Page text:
• Single-responsibility principle
  • Keep it simple, stupid
  • Composition over inheritance

A practice, on the other hand, is a way of doing something. Examples of practices are:

  • Pair Programming
  • ​​​​​​​Shift left with CI/CD
  • Limit Work in Progress (WIP)

A lot of documents confuse the two. For instance, the SAFe Lean-Agile principle are actually mostly practices.

It could look like principles are for software design and practices are for software delivery. But you can have principles for software delivery, too. For instance, “maximize autonomy” could be a delivery principle. It doesn’t tell you how. It just tell you that if you have two options to design the organization, you should go the the one that maximizes autonomy. On the other hand, a software design practice could be to “model visually”.

Another confusion in this area come with another term similar to principles and practices: values. A value is a judgment of what we consider important. Usually they define behaviors and are then adjective (but “profit” could be a value yet isn’t an adjective). “Autonomy”, could be for instance a value. A value embodies implicitly the principle of favoring this value over others. For instance, if you value “autonomy”, you will automatically follow the principle “maximize autonomy”. If you adhere to a value, the corresponding principle comes for free.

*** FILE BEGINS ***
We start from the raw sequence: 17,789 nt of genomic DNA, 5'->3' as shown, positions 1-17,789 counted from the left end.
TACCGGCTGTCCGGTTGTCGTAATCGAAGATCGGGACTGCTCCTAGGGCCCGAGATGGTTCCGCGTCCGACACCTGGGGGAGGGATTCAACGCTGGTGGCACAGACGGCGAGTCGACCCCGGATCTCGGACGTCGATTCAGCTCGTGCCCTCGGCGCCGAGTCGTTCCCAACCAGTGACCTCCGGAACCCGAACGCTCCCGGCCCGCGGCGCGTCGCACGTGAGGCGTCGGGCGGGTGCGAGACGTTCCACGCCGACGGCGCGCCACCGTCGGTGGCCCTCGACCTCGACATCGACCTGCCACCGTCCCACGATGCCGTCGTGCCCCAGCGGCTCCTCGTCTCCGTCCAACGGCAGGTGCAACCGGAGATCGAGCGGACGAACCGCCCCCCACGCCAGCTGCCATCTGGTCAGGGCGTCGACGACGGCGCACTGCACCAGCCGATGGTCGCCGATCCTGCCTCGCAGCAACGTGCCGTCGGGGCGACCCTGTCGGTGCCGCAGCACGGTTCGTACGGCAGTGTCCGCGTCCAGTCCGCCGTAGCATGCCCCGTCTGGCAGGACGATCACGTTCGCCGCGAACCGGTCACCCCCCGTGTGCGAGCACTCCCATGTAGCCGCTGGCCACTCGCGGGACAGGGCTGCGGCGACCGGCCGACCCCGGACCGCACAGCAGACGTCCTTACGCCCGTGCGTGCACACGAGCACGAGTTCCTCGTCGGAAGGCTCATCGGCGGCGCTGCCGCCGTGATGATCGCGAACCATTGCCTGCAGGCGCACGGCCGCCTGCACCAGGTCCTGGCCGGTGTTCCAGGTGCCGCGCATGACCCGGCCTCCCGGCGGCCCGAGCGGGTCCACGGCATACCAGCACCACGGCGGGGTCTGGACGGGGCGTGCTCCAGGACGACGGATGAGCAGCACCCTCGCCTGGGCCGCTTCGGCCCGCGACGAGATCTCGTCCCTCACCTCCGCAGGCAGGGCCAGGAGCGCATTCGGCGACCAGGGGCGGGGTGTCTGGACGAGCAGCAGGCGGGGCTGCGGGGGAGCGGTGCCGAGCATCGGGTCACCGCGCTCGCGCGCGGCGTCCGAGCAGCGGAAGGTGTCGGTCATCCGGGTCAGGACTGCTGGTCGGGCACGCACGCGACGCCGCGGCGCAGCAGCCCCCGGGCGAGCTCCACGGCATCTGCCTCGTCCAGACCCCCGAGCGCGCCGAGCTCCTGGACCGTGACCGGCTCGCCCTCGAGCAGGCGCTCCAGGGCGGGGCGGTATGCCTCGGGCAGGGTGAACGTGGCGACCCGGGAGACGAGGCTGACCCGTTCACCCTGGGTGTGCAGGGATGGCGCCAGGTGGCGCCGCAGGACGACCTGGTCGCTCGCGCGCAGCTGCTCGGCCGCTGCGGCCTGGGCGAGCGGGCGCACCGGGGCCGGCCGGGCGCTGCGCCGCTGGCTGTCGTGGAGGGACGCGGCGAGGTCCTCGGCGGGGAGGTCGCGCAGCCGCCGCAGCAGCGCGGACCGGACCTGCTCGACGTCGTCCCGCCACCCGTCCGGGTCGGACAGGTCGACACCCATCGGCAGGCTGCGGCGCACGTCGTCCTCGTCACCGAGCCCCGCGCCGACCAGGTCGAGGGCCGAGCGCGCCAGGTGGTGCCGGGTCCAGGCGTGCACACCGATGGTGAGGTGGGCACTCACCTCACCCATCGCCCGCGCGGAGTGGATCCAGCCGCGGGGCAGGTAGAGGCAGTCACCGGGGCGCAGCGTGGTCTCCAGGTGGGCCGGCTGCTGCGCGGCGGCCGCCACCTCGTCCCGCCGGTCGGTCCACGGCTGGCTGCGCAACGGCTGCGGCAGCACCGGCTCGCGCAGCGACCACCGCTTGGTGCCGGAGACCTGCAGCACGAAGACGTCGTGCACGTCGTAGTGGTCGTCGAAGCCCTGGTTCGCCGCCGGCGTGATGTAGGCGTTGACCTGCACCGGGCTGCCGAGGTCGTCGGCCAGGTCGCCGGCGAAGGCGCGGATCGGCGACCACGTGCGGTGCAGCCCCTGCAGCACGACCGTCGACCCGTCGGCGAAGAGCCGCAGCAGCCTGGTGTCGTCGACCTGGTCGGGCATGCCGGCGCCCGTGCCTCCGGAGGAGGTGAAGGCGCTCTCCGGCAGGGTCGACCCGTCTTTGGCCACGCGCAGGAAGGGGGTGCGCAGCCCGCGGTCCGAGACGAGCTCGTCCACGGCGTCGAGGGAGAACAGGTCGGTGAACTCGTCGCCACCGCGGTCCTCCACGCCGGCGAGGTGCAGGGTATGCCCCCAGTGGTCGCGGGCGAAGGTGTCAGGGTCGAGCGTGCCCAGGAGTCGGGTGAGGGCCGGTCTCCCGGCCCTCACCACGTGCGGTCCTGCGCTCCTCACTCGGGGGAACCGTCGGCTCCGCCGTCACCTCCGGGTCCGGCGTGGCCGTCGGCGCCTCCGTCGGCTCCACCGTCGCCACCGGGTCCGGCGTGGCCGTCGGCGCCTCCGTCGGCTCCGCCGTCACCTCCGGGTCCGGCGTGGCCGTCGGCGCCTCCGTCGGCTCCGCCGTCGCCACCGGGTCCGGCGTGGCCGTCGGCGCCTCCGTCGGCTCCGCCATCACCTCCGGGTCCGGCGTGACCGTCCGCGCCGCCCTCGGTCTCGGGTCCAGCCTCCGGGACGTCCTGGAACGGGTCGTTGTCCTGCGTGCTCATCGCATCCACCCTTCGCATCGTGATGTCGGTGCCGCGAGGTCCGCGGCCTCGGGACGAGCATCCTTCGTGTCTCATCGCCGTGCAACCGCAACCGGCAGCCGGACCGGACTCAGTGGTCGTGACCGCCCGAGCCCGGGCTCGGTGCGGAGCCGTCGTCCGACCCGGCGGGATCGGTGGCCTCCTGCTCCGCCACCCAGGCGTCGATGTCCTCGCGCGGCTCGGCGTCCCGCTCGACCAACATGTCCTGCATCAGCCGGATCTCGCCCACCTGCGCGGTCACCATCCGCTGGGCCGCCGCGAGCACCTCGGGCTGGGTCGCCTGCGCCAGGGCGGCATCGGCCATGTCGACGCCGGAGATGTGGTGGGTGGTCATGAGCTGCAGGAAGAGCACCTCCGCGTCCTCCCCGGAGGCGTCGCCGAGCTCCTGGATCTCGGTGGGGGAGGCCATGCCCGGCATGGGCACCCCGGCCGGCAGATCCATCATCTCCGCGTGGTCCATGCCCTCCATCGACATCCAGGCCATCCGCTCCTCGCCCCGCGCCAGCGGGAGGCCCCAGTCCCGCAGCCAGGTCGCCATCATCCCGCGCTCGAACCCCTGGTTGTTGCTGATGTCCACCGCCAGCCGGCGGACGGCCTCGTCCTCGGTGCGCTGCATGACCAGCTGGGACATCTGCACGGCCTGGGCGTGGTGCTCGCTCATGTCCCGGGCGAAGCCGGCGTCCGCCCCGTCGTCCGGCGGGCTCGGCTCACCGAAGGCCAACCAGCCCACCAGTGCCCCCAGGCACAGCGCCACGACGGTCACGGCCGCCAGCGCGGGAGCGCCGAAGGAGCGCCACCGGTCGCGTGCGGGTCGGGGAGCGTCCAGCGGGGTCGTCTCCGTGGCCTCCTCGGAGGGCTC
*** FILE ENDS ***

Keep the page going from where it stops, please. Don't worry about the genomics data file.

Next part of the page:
Finally, there are “conventions” and “guideline”. Conventions tell you how to do things exactly and are mandatory. You can check if you adhere to a convention or not. This is unlike principles or practices, which have room for interpretation. A guideline is like a convention, but optional. Examples of convention or guidelines are:

  • Interfaces are versioned
  • Sanitize all inputs
  • Limit WIP to 3

Using a full example of value/principle/practice/guideline with in one area, we could have

  • value: resilience
  • principle: tolerate failures
  • practice: chaos testing
  • guideline: use tolerant reader

Granted, no matter how we try to distinguish the terms from one other, there will be some overlap in some cases. Natural language is messy. But I think it’s worth using the terms in the most appropriate ways if possible. It helps create a mental model that works. If you mix practices, principles, value and guidelines together, people might not notice immediately, but it creates a cognitive friction that makes it harder to actually apply underlying ideas.